# (open) The most basic math proof I've ever seen

• Indirect Proof
• fresh_42
In summary, the conversation discusses a proof by Euclid about the number of primes, which uses the concept that you cannot derive false from true. The proof involves considering a finite set of primes and finding a number that is not divisible by any of them, leading to the conclusion that the set cannot contain all prime numbers. The conversation also mentions the difficulty of teaching this proof to young children and the assumptions made in the proof.
fresh_42
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Well, it is what I consider the most basic proof I've ever seen. I like it for several reasons: it is so simple. that you can convince a preschool kid, it uses one of the most fundamental principles at all: you cannot derive false from true, and it is old enough to count as such:

No, sorry kids, not Pythagoras. Euclid's (##\approx 300\, BC##) proof about the number of primes.

For any finite set ##\{p_1,\ldots,p_r\}## of primes, consider the number ##n = p_1p_2 \cdots p_r + 1.## This ##n## has a prime divisor ##p##. But ##p## is not one of the ##p_k## : otherwise ##p## would be a divisor of ##n## and of the product ##p_1p_2 \cdots p_r##, and thus also of the difference ##n − p_1p_2 \cdots p_r = 1,## which is impossible. So a finite set ##\{p_1,\ldots,p_r\}## cannot be the collection of all prime numbers.

Can you phrase the statement which is proven, and rephrase this proof, such that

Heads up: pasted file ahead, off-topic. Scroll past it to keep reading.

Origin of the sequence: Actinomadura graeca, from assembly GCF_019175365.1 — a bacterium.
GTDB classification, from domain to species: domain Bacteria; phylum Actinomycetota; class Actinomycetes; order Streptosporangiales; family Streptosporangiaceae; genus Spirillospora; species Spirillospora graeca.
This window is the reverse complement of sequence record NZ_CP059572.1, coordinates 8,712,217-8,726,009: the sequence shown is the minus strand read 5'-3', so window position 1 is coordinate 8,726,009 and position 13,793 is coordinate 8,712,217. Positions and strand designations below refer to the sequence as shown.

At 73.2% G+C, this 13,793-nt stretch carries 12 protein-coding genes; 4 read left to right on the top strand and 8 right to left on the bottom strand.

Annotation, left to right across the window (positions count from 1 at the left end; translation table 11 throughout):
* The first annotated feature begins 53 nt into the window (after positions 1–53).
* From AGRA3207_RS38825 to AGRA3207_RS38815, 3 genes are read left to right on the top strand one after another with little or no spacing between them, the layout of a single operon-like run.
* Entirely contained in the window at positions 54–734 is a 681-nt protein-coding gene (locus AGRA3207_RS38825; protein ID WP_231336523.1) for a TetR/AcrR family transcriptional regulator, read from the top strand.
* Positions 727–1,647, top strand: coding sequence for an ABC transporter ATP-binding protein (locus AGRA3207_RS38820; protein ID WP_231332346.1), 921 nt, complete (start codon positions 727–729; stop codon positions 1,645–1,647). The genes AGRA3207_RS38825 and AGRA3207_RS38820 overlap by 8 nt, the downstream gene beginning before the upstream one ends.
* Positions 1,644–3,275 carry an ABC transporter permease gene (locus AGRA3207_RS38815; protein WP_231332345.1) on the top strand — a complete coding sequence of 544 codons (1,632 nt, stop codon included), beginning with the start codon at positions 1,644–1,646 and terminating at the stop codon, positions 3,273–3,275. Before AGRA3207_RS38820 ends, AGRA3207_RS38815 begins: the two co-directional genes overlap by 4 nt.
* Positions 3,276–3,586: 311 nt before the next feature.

• it is clearly an indirect proof
• it is clearly a proof by contradiction
Can you tell the tiny difference? It is not a difference in logic, but in wording.

Can you find all the hidden assumptions in the above proof?
Hint: There are many.

etotheipi, BvU and berkeman
One thing I noticed is a preschool kid is going to ask you what a prime number is but maybe a fourth-grader will understand.

The set of primes is assumed to have all primes in the interval of 2 thru n right? so in this case, if 2 were missing then the prime product+1 would be even implying 2 is missing from the set.

jedishrfu said:
One thing I noticed is a preschool kid is going to ask you what a prime number is but maybe a fourth-grader will understand.

The set of primes is assumed to have all primes in the interval of 2 thru n right? so in this case, if 2 were missing then the prime product+1 would be even implying 2 is missing from the set.
Yes, preschool was a bit ambitious. I didn't know the English term for the first 4 school years. As soon as they know how to multiply small numbers, this proof can be taught. Maybe with a bit more effort than the one above, but it is basically possible,

No, the set of primes could be any. Only finiteness is required.

jedishrfu said:
In the US, multiplication tables up to 10x10 are taught in fourth grade (my own experience circa 1960s)

The age doesn't play a role as long as curiosity on the child's side and patience on the adult's sde is there. I once taught a six year old negative numbers and by seven she could solve ##\sqrt{-4}##.

jedishrfu
Cantor's diagonal argument.

Every number has a prime divisor is one of the assumptions.

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